Largest Texas Metros Lure Big-City, Coastal Migrants During Pandemic
Texas has been a magnet, drawing people and firms from around the country over the past decade. Pull factors include plentiful job opportunities, an accommodative business environment and a relatively low cost of living.
Even with those attributes, when the COVID-19 pandemic struck, it was unclear how migration to the state would be affected.
Almost two years since the pandemic began, high-frequency data based on credit-bureau address changes show that migration to Texas sped up, increasing from already-high levels. The state received 174,000 migrants on net in the five quarters following the onset of the pandemic, up from 109,000 in the previous five quarters.
On the Move
Chart 1A shows the estimated net inflow of interstate migrants from the start of the pandemic (first quarter 2020) to second quarter 2021 based on the Federal Reserve Bank of New York Consumer Credit Panel/Equifax data. The migration statistics are based on address changes reported to the credit bureau of adults with credit reports. (About 80 percent of adults have credit reports.)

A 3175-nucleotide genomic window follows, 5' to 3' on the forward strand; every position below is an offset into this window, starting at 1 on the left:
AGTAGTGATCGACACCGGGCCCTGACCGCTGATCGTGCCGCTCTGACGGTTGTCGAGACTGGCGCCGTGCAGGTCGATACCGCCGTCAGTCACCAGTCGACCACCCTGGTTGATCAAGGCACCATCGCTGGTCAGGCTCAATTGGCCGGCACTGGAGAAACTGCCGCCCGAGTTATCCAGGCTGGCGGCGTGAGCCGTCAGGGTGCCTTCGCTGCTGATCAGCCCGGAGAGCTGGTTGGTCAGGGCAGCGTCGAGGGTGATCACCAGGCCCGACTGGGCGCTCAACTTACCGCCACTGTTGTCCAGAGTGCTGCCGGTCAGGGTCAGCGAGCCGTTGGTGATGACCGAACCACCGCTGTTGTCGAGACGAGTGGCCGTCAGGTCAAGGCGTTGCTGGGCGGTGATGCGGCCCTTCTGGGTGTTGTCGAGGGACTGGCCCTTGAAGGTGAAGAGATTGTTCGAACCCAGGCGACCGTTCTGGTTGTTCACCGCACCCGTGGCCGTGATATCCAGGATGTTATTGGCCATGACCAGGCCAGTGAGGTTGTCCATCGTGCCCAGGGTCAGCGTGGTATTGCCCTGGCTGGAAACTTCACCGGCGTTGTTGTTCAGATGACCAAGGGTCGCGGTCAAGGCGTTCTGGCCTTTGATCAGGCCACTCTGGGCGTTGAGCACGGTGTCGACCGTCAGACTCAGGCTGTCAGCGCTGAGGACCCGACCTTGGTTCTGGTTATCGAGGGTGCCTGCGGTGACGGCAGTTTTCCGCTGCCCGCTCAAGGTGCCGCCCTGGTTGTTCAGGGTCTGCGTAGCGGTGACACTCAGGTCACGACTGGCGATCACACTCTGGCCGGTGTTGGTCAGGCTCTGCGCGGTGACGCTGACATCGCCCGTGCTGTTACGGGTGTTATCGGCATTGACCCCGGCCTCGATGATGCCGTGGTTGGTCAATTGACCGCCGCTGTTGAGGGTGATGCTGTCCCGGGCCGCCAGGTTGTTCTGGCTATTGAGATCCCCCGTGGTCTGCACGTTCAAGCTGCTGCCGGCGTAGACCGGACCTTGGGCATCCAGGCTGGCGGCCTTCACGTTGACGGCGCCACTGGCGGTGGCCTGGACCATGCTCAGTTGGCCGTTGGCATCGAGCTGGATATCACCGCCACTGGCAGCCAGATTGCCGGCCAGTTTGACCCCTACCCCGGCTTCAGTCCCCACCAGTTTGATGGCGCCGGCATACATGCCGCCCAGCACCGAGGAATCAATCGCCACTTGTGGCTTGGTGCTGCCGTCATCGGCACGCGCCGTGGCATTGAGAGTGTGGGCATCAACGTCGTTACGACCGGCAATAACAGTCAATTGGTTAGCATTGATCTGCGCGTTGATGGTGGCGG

In contrast to Texas, states such as California and New York experienced population exodus during the pandemic, raising already-elevated out-migration to new highs. Of note, despite rapid in-migration, Texas remained the second-largest net recipient of migrants behind Florida. And since Texas has a large population, 13 states have higher rates of net in-migration than Texas.